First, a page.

The industry has tended to be so focused on what needs to be improved in healthcare, that we have not given enough attention to systemically addressing how these improvements will be made.
While quality has been a healthcare priority for decades, we are still not where we should be as an industry. The industry has tended to be so focused on what needs to be improved in healthcare, that we have not given enough attention to systemically addressing how these improvements will be made. Without digging into the root issues impacting quality, we will continue to put out proverbial fires without achieving meaningful change. And, without doing this systematically, we will drain resources and minimize our impact.
Healthcare delivery is a complex operation that relies on a diverse group of stakeholders from a variety of clinical and nonclinical settings, who often have no common training, skills, or even shared vocabulary. Delivering high-quality care requires a holistic, 360-degree perspective to keep patients at the center of care and improve outcomes and experience. Now is the time to systematically leverage our workforce and the profession of healthcare quality to take our quality ambitions—and our care for each individual patient—to the next level.
Understanding the impact and role of the quality professional
To comprehend the full scope of requisites needed to advance quality ambitions, it is important to first highlight the strong reliance on quality professionals across the healthcare system. These professionals are already essential to meeting internal demands around process improvement and patient safety. Healthcare quality professionals are expected to set robust measures of success and to ensure the right work is done to leverage opportunities and resolve issues identified.
Cathy Duquette, PHD, RN, executive vice president for quality and safety and the chief nursing executive at Lifespan. Photo courtesy of Lifespan.
Healthcare leaders are increasingly counting on their staff to deliver better outcomes as safely and efficiently as possible. They need a resource to connect the many dots required for this work to continuously move the organization forward. While all healthcare stakeholders contribute to quality, it is the quality professional's core role and skill set to lead the workflows and multi-stakeholder collaborations that drive toward quality goals and aspirations.
Lifespan's commitment to quality workforce development pays off and further readies its team for a crisis
Stephanie Mercado, CAE, CPHQ, executive director and CEO at the National Association for Healthcare Quality (NAHQ). Photo courtesy of NAHQ.
As an early adopter of the healthcare competencies developed by NAHQ, Lifespan offers a relevant case history of the real-world impact of this work. Until NAHQ defined and validated standard competencies for quality professionals, there was not a clear pathway for education and training for the Lifespan quality team. Formalizing the use of these competencies helped them understand where in-house quality professionals required additional training and learning so they could be positioned for success.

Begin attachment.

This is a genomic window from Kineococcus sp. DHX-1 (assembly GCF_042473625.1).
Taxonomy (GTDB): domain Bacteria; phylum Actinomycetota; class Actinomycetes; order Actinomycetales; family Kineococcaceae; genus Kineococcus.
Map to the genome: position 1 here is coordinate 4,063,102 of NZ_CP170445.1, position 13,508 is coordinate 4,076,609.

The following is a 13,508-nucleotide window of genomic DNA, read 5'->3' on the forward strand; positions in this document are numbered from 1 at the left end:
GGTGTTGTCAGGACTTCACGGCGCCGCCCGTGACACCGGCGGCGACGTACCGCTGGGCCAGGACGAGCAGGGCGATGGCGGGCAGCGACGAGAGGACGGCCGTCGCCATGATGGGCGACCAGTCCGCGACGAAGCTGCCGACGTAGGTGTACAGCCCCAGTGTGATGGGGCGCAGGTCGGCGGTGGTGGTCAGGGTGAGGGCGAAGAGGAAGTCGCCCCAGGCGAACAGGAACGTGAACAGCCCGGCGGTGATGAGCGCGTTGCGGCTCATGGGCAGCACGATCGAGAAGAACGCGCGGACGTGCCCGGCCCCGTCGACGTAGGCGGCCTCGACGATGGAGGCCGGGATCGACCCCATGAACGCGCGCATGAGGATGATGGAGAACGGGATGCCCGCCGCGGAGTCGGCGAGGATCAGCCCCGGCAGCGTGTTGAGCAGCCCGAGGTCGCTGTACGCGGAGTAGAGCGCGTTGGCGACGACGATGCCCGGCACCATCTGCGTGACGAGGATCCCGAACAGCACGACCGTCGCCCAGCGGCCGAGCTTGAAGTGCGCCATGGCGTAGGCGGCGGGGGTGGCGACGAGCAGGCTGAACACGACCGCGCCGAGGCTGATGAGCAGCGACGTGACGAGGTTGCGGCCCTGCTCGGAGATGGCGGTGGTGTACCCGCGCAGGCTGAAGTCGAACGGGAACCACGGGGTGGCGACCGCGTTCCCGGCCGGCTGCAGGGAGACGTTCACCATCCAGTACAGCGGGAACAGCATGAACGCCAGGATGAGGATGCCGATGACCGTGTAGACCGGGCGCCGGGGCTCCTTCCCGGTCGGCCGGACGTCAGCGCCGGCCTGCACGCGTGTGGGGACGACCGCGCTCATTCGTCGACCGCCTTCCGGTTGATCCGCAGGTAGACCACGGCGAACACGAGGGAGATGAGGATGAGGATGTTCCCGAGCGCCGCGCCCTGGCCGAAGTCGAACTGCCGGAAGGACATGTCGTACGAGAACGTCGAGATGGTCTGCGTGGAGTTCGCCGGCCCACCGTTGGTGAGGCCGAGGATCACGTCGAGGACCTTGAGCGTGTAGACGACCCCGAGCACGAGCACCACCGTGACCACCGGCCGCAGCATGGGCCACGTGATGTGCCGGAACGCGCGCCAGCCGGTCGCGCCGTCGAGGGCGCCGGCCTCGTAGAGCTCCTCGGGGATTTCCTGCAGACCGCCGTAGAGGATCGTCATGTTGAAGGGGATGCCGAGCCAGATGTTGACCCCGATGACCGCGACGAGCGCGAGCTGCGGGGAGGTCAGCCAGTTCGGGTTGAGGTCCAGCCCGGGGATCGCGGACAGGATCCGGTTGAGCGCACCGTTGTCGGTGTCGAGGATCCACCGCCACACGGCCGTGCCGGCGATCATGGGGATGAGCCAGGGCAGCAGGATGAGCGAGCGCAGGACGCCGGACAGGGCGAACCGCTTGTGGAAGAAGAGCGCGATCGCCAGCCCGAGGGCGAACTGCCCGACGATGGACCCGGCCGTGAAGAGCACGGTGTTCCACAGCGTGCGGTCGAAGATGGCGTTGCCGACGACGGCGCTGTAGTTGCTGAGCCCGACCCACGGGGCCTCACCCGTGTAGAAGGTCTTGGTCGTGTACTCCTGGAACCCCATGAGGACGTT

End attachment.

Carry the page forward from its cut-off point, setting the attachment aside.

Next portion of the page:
As Lifespan and other healthcare organizations continue to evolve and collaborate with others across the healthcare system, it is critical to recognize that certain challenges cannot be solved alone. A healthcare quality team leads cross-office, cross-department and even, at times, cross-organization work to reduce variability, identify gaps and issues, and continue making progress toward quality goals. A focus on training against the quality workforce competencies can ensure they are fully equipped to rise to each occasion.
Lifespan's quality professionals stepped up during the pandemic to make healthcare better
As quality professionals know, healthcare delivery is interdependent. During the pandemic, quality professionals demonstrated not only their integral roles on a healthcare team when stakes are high—but also where their leadership is essential.
At Lifespan, the quality and safety team led command center roles including logistics and supporting and facilitating operations. Lifespan's quality and safety team also dug deep into actual command center operations by managing day-to-day issues planning and resolution. It was crucial for the team to determine, in advance, what might go wrong with new COVID-19 procedures so those processes could be done correctly the first time around—and so significant public health and safety risks could be mitigated. These quality professionals undertook daily design projects for processes that were never tackled before and used time-tested tools like Failure Mode and Effects Analysis (FMEA) to identify the best protocols as rapidly as possible.
Quality professionals focus on improvement as a way of life. They have the perspective and experience to tie the disparate functions of our healthcare system and practitioners together. They step in as a resource when the scope of change or input needed from stakeholders goes beyond frontline leaders' departments or skillsets.
The 360-degree understanding of healthcare that they bring to this work offers one critical answer to the "how" of improving quality, care, and outcomes for patients and populations.
Preparing your workforce for day-to-day challenges, and the increasing crisis-culture we experience, is a core necessity to running a strong business and delivering high-quality, safe care. Healthcare leaders should take full advantage of their quality team and further leverage their human potential by skilling and upskilling this workforce.
Editor's note: Cathy Duquette, PHD, RN, is the executive vice president for quality and safety and the chief nursing executive at Lifespan, an integrated, academic health system in Rhode Island. Stephanie Mercado, CAE, CPHQ, is the executive director and CEO at the National Association for Healthcare Quality.
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